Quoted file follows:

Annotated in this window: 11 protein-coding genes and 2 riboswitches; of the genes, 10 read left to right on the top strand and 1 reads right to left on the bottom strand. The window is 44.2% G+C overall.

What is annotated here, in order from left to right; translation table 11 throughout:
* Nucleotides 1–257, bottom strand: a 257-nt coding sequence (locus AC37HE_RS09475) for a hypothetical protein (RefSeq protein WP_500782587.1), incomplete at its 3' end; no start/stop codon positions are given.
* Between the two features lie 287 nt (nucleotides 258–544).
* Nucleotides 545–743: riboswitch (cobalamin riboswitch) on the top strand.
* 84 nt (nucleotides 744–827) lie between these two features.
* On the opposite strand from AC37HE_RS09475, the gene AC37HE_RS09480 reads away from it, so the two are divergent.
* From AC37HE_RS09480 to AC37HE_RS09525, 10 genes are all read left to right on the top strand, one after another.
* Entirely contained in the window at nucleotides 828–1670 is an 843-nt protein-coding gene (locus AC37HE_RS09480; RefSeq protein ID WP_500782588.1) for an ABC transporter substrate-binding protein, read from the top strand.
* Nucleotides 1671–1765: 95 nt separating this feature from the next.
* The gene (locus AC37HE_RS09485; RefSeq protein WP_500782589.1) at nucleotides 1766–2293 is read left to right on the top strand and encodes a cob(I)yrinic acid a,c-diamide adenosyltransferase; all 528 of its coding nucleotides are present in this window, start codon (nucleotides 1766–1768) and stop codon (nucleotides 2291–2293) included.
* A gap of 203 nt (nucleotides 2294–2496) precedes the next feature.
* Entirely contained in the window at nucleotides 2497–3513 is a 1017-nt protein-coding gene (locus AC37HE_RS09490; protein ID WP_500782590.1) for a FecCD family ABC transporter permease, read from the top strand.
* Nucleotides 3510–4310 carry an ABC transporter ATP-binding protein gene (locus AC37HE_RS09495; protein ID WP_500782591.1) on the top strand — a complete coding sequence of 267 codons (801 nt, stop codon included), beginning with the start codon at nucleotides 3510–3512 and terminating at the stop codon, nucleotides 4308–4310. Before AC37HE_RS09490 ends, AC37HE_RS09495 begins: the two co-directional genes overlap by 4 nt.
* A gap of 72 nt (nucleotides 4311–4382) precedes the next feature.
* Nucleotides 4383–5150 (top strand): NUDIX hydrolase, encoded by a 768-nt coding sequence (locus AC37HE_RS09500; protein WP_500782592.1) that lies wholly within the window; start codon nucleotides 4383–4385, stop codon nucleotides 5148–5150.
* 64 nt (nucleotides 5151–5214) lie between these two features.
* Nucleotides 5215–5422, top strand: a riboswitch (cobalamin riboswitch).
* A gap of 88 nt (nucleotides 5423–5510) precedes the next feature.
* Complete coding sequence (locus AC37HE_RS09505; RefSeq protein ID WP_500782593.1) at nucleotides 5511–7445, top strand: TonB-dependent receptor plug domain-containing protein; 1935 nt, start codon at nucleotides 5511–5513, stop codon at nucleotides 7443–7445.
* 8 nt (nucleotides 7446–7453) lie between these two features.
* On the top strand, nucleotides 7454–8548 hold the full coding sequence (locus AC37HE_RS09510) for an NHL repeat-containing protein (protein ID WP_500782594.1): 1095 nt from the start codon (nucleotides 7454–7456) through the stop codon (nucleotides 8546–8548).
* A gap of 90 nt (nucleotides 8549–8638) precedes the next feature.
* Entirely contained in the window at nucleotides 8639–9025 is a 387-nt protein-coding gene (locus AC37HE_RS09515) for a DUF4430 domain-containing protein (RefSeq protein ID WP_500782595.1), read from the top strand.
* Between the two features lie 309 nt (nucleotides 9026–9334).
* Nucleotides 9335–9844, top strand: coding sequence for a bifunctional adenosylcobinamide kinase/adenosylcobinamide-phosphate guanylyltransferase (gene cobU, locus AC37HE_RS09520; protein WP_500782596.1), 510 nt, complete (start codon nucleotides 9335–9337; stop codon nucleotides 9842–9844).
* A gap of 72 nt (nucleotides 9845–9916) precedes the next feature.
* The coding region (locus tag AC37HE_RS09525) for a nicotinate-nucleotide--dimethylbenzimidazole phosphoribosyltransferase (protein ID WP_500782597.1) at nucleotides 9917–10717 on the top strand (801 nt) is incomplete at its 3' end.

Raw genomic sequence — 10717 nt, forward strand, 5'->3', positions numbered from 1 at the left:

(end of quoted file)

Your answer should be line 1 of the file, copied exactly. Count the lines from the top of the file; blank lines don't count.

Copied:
Annotated in this window: 11 protein-coding genes and 2 riboswitches; of the genes, 10 read left to right on the top strand and 1 reads right to left on the bottom strand. The window is 44.2% G+C overall.